Lead could be lurking in the water at your child's day care. It's a toxic metal that can't be seen, smelled or tasted in water.
Although the state offers free water testing to any licensed child care facility, the vast majority of facilities in Tennessee have not participated.
The most common sources of lead in drinking water are pipes, faucets and plumbing fixtures that contain the metal, and the best way to lower risk of exposure is to test the water and replace the culprit plumbing fixture or install a filter if results come back positive for lead.
While Tennessee law mandates that schools test their drinking water for lead, no such requirement exists for day cares, which some children attend five days a week. Infants who drink formula are especially vulnerable due to the large volume of water they consume relative to their body size.
Brook Powell, an environmental scientist at Tennessee's Department of Environment and Conservation, said in a phone interview that's why it's so important for centers to test their drinking water. Through a partnership with the University of Tennessee at Chattanooga, the department is providing free testing assistance along with funds to correct the issue if needed.
"It could be very impactful if one child care center has elevated lead levels, even if it's just one fixture," Powell said.
Lead poisoning risk varies depending on the person, water conditions and the amount consumed. Children younger than 6 are especially at risk for developing lifelong brain and nervous system damage -- causing problems with growth, development, learning, behavior, hearing and speech -- if they consume high levels of lead over an extended period of time.
For those reasons, masters of public health students are now working under the supervision of Dawn Ford, a public health professor at UTC, to get more child care centers tested. The students provide outreach and help walk staff through the testing process.
Ford said that aside from being home to a university willing to partner, Hamilton County was chosen in part due to its history of high lead levels.
"We know that there are some issues in this area in schools, and so it's a natural connection that we believe there could be some issues in child care centers as well," Ford said.
(READ MORE: Thousands of Southside Chattanooga homes still need testing for toxic lead)
In addition to Hamilton County facilities, students are reaching out to child cares in neighboring Marion and Bradley counties, for a total of 185 licensed facilities. Outreach began July 1, but because students do most of the work, Ford said they started ramping up outreach efforts after school started in August.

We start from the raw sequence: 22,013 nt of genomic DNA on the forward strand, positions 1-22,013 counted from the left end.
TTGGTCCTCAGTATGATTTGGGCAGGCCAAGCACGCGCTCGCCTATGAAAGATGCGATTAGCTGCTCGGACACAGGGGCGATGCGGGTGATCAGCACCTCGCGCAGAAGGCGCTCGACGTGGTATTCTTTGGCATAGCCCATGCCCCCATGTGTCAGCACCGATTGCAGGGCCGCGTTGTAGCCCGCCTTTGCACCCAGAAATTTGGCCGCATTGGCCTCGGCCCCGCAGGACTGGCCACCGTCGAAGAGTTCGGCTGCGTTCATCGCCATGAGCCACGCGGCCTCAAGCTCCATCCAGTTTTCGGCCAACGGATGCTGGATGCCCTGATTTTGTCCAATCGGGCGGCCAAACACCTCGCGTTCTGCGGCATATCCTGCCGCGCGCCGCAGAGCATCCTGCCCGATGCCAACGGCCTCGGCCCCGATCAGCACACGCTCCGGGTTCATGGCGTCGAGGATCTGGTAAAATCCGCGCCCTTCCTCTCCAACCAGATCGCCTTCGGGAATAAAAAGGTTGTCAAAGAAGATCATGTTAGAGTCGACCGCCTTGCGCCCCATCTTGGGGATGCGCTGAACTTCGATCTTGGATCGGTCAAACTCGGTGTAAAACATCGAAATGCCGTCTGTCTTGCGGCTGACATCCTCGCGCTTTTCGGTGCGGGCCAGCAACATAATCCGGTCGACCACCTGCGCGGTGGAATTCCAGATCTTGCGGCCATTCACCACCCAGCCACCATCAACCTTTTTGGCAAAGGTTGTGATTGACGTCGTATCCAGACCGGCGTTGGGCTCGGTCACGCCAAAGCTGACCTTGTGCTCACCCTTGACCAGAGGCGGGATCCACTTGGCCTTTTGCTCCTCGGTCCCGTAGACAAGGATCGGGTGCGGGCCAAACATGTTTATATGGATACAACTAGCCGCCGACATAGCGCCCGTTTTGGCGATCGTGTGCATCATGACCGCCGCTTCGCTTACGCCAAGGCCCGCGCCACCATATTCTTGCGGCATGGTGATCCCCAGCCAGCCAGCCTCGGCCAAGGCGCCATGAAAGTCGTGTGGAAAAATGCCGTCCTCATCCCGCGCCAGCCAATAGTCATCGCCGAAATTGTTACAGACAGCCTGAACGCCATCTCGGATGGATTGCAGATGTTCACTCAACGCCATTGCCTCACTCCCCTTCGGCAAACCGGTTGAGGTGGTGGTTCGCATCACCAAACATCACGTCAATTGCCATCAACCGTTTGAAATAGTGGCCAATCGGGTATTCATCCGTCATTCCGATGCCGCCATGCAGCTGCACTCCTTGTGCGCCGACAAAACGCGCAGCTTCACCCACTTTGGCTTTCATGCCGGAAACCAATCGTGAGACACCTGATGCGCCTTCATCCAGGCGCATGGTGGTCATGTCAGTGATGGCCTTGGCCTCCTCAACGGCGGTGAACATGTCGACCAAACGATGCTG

The students will also provide educational materials to the child care providers, such as templates staff can use if they're wanting to correspond with the parents to let them know about the testing or in cases where they want to share test results, Powell said.
"It's not just that we're going to say, 'Hey, here's the free lead testing,' but we also will stay through this process with you," Powell said, noting that if test results show unsafe lead levels, centers can access up to $1,000 in grant funds to replace plumbing fixtures or install a filter to fix the problem.
"It's a noncompetitive grant. So basically, once we make that referral and the day care's wanting to remediate, then those funds are available for them," Powell said.
At first, the idea was to have the UTC students collect the samples, but Powell said program officials and the participating students learned it's easier for the child care centers if the students order the tests and have them mailed directly to the facilities.
Since the UTC partnership started, eight out of the 185 identified facilities have agreed to participate. TDEC does not have results for them yet, Powell said.
Though the partnership with UTC is focused on Hamilton, Bradley and Marion counties, any Head Start/Early Head Start facilities and licensed child care centers can request test kits containing collection bottles, instructions and prepaid return shipping labels by calling 615-262-6300 or emailing Lead_Testing.Support@tn.gov.
Contact Elizabeth Fite at email@example.com or 423-757-6673. Follow her on Twitter @ecfite.